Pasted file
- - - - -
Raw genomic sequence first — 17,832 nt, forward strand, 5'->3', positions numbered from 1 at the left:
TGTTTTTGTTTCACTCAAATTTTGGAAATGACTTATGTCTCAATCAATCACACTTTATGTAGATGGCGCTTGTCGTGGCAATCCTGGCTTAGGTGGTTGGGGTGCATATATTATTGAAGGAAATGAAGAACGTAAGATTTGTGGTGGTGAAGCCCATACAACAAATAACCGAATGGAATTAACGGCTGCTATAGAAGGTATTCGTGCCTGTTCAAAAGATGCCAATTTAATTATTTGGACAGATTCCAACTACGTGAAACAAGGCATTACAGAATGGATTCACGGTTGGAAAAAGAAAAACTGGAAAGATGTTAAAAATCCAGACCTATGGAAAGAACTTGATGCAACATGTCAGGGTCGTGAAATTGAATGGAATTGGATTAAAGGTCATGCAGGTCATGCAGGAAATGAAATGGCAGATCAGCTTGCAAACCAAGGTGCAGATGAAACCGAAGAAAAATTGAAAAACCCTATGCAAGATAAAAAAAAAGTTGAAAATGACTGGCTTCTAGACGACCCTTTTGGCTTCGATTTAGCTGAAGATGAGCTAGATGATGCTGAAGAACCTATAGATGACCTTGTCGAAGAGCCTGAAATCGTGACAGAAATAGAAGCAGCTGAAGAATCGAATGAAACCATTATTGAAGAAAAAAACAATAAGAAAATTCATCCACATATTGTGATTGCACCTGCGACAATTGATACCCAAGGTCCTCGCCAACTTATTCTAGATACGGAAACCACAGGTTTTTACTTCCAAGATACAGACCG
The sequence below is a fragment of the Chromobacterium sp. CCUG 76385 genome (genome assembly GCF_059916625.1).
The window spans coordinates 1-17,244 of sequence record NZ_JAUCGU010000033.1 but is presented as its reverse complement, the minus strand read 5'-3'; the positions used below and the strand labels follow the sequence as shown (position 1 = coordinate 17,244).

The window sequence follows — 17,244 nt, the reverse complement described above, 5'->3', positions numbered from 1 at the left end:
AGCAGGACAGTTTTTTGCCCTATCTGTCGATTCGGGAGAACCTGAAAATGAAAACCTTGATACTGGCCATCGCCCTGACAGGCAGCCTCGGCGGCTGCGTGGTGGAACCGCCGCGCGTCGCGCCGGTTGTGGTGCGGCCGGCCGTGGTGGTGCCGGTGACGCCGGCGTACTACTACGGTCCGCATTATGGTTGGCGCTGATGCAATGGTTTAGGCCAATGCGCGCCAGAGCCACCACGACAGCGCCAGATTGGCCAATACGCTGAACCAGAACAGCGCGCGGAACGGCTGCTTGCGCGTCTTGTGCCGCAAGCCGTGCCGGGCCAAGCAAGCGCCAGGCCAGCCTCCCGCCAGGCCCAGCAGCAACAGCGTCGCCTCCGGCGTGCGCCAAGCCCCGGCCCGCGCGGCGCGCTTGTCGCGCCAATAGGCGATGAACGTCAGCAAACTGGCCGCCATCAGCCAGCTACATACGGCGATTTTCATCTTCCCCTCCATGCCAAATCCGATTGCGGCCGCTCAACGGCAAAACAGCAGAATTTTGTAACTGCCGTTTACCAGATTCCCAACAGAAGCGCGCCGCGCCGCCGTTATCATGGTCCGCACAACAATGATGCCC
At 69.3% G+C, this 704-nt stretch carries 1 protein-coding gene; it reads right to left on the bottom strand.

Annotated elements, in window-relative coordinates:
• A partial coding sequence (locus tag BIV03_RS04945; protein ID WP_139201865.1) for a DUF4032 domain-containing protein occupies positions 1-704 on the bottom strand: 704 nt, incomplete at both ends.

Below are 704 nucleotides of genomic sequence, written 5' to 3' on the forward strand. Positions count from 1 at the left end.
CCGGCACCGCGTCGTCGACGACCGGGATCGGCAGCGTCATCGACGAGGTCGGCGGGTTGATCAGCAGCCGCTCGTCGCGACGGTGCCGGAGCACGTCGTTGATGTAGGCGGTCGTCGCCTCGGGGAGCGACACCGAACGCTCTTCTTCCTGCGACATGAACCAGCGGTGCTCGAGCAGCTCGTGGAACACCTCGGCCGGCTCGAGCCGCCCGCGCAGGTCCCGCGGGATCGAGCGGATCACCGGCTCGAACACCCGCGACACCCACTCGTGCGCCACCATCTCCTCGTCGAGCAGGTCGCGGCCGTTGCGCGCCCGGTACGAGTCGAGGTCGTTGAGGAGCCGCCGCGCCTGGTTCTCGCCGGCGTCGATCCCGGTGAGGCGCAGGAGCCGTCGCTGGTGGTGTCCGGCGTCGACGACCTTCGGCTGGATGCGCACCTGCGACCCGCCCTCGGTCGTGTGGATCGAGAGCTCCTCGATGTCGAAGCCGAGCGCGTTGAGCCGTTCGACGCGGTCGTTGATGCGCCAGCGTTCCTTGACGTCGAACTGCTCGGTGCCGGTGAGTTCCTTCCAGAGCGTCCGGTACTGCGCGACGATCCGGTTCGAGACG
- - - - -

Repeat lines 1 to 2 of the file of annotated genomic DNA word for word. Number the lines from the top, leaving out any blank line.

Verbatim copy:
Raw genomic sequence first — 17,832 nt, forward strand, 5'->3', positions numbered from 1 at the left:
TGTTTTTGTTTCACTCAAATTTTGGAAATGACTTATGTCTCAATCAATCACACTTTATGTAGATGGCGCTTGTCGTGGCAATCCTGGCTTAGGTGGTTGGGGTGCATATATTATTGAAGGAAATGAAGAACGTAAGATTTGTGGTGGTGAAGCCCATACAACAAATAACCGAATGGAATTAACGGCTGCTATAGAAGGTATTCGTGCCTGTTCAAAAGATGCCAATTTAATTATTTGGACAGATTCCAACTACGTGAAACAAGGCATTACAGAATGGATTCACGGTTGGAAAAAGAAAAACTGGAAAGATGTTAAAAATCCAGACCTATGGAAAGAACTTGATGCAACATGTCAGGGTCGTGAAATTGAATGGAATTGGATTAAAGGTCATGCAGGTCATGCAGGAAATGAAATGGCAGATCAGCTTGCAAACCAAGGTGCAGATGAAACCGAAGAAAAATTGAAAAACCCTATGCAAGATAAAAAAAAAGTTGAAAATGACTGGCTTCTAGACGACCCTTTTGGCTTCGATTTAGCTGAAGATGAGCTAGATGATGCTGAAGAACCTATAGATGACCTTGTCGAAGAGCCTGAAATCGTGACAGAAATAGAAGCAGCTGAAGAATCGAATGAAACCATTATTGAAGAAAAAAACAATAAGAAAATTCATCCACATATTGTGATTGCACCTGCGACAATTGATACCCAAGGTCCTCGCCAACTTATTCTAGATACGGAAACCACAGGTTTTTACTTCCAAGATACAGACCG